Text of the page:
BY JUDY CARMACK BROSS
Those newspaper clippings in your shoebox, the vacation photos in the drawer, the recollections of family holidays when four generations got together: Matthew Nickerson, creator of the company aptly called the Private Historian, finds the book buried inside these illusive rainy-day projects and personal memories. Using your words and treasures, he creates distinctive books, websites, and videos for your family.
Nickerson, equal parts journalist, historian, and academic, describes his mission as preserving his client’s accomplishments and passing on their values. This journey often embarks with the clients’ family trees. “I create two kinds of books: memory books and history sagas,” he explains. “In the memory books, the family tells the story to me in their own words. I record them, heavily edit and organize, pairing this with everything from old dance cards, programs and clippings, and all types of visual histories using many photographs through the years.”
He continues, “For history sagas, I visit libraries, view old newspaper clippings, do online research, and trace your family to its origins. I chronicle its trip to the New World, and tell the story of its rise in America. The result: a saga that places your family’s tale in U.S. history with period photographs, color maps, and glossy illustrations. Imagine Ron Chernow’s Alexander Hamilton or Niall Ferguson’s House of Rothschild, but this book is not sold in a bookstore. It is only for you and your family.”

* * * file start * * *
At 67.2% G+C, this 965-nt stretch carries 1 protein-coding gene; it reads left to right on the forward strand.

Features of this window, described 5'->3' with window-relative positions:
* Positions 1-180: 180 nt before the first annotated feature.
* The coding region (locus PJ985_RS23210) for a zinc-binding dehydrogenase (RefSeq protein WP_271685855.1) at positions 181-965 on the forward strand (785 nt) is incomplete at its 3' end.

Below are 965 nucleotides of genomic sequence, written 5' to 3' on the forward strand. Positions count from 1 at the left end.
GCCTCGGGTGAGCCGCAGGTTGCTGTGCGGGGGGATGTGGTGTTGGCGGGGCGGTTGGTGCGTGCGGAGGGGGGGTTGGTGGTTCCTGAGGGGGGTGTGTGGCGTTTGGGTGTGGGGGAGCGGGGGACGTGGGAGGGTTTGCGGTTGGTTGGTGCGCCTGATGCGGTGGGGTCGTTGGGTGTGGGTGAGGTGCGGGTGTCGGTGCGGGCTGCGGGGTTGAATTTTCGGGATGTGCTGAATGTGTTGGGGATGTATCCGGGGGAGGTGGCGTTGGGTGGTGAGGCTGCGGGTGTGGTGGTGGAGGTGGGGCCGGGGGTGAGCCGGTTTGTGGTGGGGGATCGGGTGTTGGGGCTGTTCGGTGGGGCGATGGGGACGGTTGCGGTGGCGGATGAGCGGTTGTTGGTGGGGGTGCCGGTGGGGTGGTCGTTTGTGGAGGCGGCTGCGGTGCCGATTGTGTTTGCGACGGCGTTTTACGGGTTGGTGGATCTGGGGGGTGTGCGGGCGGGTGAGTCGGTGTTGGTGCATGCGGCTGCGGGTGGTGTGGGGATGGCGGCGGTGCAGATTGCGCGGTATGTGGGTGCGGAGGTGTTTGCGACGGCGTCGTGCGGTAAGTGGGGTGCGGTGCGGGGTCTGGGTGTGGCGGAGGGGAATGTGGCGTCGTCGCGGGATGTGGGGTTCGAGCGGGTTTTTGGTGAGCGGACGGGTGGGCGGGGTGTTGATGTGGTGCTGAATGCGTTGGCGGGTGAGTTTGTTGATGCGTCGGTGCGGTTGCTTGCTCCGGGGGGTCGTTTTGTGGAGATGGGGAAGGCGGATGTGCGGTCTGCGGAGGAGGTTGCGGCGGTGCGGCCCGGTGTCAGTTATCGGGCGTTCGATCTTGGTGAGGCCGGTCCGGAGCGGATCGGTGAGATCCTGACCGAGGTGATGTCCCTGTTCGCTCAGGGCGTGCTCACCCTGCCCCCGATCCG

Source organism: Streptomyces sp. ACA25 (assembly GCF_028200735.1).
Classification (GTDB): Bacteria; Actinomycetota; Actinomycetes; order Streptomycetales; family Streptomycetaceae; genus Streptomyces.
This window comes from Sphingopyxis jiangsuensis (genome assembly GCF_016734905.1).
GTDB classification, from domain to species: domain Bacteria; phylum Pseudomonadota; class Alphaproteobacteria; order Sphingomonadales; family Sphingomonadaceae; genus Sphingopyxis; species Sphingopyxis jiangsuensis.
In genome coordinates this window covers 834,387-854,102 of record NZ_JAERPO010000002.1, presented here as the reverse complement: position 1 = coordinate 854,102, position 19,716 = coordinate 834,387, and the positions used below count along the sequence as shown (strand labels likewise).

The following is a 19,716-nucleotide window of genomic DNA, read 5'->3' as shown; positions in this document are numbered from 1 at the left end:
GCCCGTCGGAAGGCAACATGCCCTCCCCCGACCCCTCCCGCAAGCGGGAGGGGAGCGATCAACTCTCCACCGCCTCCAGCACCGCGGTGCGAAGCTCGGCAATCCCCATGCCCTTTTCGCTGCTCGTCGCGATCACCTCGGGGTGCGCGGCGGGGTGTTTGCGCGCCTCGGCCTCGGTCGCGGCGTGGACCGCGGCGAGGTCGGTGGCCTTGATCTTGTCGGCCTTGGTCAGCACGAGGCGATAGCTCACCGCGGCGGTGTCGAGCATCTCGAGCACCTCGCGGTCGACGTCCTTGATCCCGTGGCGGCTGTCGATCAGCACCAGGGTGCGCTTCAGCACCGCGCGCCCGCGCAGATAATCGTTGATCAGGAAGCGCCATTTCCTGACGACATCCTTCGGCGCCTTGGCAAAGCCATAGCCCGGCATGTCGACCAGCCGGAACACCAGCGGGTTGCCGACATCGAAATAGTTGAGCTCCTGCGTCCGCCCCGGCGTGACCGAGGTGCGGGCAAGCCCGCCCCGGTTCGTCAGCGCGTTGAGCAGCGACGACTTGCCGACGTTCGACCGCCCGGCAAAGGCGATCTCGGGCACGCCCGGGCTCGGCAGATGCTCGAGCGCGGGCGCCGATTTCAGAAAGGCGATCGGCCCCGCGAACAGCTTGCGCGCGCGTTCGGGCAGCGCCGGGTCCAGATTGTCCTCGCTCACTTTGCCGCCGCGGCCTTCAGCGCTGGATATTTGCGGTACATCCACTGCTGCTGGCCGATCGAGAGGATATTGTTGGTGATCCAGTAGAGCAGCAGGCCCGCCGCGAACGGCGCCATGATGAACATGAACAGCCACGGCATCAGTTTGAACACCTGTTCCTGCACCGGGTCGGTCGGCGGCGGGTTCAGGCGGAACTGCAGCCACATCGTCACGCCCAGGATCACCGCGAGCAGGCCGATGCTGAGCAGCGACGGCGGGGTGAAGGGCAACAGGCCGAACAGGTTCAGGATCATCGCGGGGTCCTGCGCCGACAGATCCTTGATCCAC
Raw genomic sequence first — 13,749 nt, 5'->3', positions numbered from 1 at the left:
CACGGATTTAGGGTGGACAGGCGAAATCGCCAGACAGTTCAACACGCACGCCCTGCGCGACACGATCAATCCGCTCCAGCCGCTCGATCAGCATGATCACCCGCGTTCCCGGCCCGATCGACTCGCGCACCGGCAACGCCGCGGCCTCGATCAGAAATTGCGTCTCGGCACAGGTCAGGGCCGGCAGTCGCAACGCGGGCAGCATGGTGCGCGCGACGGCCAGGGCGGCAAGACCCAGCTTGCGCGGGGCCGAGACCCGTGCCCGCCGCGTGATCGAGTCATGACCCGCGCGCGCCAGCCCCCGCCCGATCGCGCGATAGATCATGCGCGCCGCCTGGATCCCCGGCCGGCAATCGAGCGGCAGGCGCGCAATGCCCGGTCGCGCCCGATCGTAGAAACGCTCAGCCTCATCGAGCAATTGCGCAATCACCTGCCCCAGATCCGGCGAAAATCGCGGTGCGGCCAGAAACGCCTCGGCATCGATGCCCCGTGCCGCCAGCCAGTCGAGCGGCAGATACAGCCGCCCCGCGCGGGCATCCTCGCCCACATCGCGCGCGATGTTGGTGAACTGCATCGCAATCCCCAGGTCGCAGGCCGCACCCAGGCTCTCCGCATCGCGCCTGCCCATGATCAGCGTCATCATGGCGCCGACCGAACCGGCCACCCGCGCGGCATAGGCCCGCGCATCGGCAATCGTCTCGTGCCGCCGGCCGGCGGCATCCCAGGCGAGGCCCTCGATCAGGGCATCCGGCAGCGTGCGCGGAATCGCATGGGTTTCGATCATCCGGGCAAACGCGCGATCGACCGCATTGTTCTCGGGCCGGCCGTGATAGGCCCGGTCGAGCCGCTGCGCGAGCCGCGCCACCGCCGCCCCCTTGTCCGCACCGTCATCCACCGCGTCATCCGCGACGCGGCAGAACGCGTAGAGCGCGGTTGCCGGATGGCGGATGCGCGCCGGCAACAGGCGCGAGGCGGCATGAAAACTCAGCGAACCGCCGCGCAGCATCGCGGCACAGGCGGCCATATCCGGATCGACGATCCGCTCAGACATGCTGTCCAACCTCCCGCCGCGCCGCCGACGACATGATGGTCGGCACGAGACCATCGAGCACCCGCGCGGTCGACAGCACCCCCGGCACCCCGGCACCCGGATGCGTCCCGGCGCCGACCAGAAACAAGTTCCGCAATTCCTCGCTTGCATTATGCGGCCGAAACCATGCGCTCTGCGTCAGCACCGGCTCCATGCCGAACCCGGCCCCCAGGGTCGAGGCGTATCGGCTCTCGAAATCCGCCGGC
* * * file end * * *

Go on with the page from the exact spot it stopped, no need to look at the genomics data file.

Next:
Margaret Mary Stoetzel shares her recent experience working with Nickerson: “My mother assembled beautiful family scrapbooks of my father’s family, her family, her children, and grandchildren. I wanted to find a way to share them with all of our extended family. Matt used the photos as the basis of the book he wrote for us, which was a combination of family history and my mother’s memories. He used multiple elements to give the book dimension. It includes candid and formal photos, articles from the papers, love letters, awards and stories, all found in her scrapbooks.”
“Matt was patient and a pleasure to work with. Our book is a family history that is fun to read and a treasure for the generations that follow us,” she adds.
Some clients find Nickerson with very particular expectations in lieu of sweeping sagas, however: “I do get some pretty specific requests at times. One client wanted to know the medical causes of death for every family member.”
An American history graduate from the University of Chicago, Nickerson worked for 25 years as a reporter and editor at five metropolitan Chicago newspapers, most recently on the Tribune‘s business desk. While a journalist, he got a master’s in European history. In 2014 he paired his newspaper skills and historical knowledge and became a family and company historian.
When he began in 2016, most of his clients were retired, now half of his clients are mid-career: “Some want to know where their families came from, particularly in Eastern Europe—many borders have been blurred due to war.”
Some of Nickerson’s books take his research even farther afield. One of his creations, Survival and Success, narrates a family’s beginnings in Iceland and their amazing accomplishments in America: “The book was about the family of Norm Asbjornson of Tulsa, Oklahoma. His daughter baked him cookies every year for his birthday. One year, she wanted to give him something different. Her husband told her that a college classmate of his, Matt Nickerson, was writing family histories. So instead of cookies, she gave him a book!”